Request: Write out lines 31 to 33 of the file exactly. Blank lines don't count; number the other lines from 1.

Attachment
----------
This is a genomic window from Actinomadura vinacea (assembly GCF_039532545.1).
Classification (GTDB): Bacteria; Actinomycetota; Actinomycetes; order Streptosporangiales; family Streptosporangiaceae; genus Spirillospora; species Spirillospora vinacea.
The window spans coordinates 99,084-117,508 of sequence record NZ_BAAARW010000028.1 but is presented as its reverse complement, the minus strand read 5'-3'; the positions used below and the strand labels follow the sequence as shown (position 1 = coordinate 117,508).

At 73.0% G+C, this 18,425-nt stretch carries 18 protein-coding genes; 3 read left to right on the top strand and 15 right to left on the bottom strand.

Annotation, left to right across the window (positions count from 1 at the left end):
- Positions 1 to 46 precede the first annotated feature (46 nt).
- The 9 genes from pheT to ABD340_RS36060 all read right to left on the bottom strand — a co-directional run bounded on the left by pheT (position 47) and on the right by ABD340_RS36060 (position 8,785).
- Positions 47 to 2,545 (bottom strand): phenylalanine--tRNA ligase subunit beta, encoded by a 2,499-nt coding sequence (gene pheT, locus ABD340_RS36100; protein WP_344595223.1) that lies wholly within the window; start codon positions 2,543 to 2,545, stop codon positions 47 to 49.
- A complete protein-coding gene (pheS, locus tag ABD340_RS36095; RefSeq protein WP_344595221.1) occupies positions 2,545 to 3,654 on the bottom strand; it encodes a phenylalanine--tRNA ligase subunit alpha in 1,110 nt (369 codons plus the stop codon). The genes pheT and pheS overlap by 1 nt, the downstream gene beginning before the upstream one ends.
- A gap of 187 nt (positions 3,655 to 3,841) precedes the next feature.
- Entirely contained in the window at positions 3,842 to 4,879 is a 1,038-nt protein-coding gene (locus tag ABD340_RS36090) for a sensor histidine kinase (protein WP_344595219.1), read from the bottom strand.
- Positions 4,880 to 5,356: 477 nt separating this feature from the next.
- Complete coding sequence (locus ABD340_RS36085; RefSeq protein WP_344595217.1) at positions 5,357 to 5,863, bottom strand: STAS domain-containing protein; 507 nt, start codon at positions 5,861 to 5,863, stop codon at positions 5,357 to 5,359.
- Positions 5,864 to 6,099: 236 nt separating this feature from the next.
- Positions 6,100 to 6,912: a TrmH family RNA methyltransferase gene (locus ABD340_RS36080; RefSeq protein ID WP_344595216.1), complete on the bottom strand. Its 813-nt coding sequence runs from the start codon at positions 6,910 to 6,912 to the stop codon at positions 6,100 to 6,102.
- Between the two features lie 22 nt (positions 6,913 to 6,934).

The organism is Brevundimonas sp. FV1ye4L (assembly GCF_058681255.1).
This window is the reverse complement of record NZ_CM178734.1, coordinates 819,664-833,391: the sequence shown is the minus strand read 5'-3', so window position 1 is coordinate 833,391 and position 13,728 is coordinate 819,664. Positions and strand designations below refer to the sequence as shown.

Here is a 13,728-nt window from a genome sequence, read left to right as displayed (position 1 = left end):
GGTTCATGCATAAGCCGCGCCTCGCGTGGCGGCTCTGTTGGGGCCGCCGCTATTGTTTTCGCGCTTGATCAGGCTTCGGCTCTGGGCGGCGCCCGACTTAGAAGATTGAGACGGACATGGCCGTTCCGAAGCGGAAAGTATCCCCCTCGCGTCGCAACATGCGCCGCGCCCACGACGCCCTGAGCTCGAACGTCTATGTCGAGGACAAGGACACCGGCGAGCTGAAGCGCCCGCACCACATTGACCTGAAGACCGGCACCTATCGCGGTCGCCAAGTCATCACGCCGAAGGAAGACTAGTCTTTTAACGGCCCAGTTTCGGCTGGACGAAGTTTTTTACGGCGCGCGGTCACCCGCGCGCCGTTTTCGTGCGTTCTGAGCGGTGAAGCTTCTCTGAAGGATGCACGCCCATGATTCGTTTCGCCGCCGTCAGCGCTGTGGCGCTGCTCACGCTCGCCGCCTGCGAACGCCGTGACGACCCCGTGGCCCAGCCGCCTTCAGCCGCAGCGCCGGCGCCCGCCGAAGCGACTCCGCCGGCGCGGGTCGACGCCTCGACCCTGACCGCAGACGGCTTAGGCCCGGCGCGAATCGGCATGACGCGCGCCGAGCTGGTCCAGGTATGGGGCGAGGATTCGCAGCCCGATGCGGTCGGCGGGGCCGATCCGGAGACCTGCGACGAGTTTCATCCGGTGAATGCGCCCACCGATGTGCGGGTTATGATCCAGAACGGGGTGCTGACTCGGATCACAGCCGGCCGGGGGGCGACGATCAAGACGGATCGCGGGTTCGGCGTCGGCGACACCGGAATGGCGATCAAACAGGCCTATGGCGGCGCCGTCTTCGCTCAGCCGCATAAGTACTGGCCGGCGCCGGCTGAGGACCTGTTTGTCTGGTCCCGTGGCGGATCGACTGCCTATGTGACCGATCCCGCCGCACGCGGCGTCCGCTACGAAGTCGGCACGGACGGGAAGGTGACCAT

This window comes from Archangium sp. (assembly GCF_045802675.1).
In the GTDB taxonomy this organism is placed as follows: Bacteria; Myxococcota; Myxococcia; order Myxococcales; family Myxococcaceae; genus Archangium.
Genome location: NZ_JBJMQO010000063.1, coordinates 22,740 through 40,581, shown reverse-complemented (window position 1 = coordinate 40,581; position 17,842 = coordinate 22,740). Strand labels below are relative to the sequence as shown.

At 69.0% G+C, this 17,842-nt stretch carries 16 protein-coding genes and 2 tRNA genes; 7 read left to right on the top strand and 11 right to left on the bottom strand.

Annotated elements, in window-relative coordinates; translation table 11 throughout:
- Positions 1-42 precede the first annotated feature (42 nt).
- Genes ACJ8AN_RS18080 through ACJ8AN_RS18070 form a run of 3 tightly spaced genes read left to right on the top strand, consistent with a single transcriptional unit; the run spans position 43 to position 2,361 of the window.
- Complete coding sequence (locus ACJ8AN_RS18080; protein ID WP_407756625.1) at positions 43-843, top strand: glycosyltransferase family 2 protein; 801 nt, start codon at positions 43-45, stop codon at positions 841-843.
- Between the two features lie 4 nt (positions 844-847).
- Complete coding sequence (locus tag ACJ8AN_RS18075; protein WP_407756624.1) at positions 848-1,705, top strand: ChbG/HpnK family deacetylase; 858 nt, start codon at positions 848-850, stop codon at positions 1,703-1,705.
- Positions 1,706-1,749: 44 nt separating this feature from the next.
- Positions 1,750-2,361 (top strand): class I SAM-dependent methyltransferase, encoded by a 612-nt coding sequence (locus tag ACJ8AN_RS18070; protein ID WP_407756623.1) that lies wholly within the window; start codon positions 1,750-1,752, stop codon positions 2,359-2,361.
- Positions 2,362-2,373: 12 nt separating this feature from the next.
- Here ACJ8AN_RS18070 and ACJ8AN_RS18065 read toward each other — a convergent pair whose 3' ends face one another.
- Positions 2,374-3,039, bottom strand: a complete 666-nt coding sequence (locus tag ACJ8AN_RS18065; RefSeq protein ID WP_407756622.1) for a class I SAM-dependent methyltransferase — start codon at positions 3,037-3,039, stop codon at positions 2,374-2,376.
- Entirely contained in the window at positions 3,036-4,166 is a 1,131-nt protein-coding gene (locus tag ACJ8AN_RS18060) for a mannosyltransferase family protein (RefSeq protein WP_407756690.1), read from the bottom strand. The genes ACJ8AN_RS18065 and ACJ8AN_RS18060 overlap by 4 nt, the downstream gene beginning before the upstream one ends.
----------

- Positions 1,706-1,749: 44 nt separating this feature from the next.
- Positions 1,750-2,361 (top strand): class I SAM-dependent methyltransferase, encoded by a 612-nt coding sequence (locus tag ACJ8AN_RS18070; protein ID WP_407756623.1) that lies wholly within the window; start codon positions 1,750-1,752, stop codon positions 2,359-2,361.
- Positions 2,362-2,373: 12 nt separating this feature from the next.